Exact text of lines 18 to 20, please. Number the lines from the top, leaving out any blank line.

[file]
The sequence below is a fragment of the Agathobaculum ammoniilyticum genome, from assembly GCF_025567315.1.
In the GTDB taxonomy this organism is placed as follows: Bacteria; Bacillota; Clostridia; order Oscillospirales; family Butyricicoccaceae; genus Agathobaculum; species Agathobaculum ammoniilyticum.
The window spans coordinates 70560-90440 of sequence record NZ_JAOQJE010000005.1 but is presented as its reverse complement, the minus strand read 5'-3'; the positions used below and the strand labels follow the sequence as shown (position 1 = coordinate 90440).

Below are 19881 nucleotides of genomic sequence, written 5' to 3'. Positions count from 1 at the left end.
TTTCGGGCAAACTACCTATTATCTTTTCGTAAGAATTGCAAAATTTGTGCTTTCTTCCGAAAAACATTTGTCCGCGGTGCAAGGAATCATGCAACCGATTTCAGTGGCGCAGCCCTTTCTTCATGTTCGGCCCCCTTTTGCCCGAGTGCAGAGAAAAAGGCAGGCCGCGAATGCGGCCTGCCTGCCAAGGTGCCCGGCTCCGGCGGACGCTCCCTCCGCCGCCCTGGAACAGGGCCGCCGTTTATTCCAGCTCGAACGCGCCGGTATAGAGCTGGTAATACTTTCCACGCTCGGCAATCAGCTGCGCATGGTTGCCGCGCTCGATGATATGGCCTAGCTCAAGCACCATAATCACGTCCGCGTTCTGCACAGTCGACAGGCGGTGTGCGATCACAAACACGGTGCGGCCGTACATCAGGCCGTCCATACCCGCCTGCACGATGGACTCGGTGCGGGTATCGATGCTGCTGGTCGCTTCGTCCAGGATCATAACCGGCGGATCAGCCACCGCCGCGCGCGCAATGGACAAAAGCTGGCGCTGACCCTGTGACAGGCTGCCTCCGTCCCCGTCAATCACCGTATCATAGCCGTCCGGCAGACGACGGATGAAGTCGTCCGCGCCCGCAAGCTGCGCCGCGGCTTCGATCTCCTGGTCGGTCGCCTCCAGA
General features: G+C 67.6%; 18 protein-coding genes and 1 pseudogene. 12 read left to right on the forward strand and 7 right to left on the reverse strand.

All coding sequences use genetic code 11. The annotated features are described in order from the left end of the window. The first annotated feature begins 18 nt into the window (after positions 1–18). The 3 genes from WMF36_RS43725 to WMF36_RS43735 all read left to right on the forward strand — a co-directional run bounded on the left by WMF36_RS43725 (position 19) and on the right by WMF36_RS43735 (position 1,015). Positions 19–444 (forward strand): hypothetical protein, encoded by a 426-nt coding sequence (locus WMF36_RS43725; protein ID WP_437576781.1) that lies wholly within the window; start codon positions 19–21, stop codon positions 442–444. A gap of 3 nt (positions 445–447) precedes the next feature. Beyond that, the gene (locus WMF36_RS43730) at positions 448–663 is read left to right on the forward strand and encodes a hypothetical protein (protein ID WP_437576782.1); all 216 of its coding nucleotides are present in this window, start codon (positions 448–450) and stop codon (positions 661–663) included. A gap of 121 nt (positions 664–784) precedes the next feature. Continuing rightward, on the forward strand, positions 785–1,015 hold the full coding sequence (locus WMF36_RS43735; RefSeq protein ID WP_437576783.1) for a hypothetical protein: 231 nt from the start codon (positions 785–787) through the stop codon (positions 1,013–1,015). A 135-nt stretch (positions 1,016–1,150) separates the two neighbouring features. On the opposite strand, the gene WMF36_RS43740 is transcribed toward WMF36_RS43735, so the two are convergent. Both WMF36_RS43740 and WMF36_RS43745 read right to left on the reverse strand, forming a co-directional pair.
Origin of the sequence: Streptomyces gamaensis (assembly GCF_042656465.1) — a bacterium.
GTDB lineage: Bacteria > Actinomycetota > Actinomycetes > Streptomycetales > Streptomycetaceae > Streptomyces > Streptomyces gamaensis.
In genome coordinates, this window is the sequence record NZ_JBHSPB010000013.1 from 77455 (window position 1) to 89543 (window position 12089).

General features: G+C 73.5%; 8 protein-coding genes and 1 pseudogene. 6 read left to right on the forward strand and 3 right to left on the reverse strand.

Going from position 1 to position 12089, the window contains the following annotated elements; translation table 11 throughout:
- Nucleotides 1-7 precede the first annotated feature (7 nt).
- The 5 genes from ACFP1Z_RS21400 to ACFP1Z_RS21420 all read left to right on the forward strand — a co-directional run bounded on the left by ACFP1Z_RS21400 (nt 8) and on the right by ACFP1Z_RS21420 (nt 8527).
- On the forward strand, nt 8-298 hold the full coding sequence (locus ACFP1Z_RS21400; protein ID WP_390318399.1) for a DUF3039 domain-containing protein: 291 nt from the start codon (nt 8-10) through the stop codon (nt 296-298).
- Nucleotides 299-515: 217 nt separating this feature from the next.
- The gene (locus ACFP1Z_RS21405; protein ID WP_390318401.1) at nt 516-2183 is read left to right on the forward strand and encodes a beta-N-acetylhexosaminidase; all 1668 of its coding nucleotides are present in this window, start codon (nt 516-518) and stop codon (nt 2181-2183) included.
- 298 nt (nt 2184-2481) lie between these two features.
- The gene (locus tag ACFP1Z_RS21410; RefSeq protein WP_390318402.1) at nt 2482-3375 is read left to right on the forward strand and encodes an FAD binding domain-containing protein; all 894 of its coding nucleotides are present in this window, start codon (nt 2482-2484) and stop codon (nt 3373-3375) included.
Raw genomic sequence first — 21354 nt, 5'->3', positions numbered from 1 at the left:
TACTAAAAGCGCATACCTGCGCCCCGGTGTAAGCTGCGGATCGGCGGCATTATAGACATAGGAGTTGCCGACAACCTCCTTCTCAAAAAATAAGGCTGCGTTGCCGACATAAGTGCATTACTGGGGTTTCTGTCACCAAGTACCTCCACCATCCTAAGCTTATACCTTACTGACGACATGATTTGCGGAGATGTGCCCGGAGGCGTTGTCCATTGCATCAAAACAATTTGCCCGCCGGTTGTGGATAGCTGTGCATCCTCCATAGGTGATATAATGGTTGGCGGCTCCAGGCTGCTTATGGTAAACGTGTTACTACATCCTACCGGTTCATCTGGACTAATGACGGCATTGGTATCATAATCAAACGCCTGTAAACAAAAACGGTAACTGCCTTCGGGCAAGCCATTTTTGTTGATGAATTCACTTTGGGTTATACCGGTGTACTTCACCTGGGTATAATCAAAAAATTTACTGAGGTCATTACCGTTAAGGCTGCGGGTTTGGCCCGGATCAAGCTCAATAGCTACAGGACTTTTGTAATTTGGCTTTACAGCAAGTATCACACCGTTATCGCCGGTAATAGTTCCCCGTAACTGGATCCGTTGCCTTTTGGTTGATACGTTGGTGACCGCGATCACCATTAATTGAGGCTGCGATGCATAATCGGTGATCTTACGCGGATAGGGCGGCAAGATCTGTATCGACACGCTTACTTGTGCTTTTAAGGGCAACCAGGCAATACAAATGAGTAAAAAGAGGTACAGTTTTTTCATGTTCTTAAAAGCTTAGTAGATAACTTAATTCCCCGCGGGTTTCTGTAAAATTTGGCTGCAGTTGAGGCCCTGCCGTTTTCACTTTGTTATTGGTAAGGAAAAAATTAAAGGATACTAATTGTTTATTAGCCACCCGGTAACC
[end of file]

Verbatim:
- 298 nt (nt 2184-2481) lie between these two features.
- The gene (locus tag ACFP1Z_RS21410; RefSeq protein WP_390318402.1) at nt 2482-3375 is read left to right on the forward strand and encodes an FAD binding domain-containing protein; all 894 of its coding nucleotides are present in this window, start codon (nt 2482-2484) and stop codon (nt 3373-3375) included.
Raw genomic sequence first — 21354 nt, 5'->3', positions numbered from 1 at the left: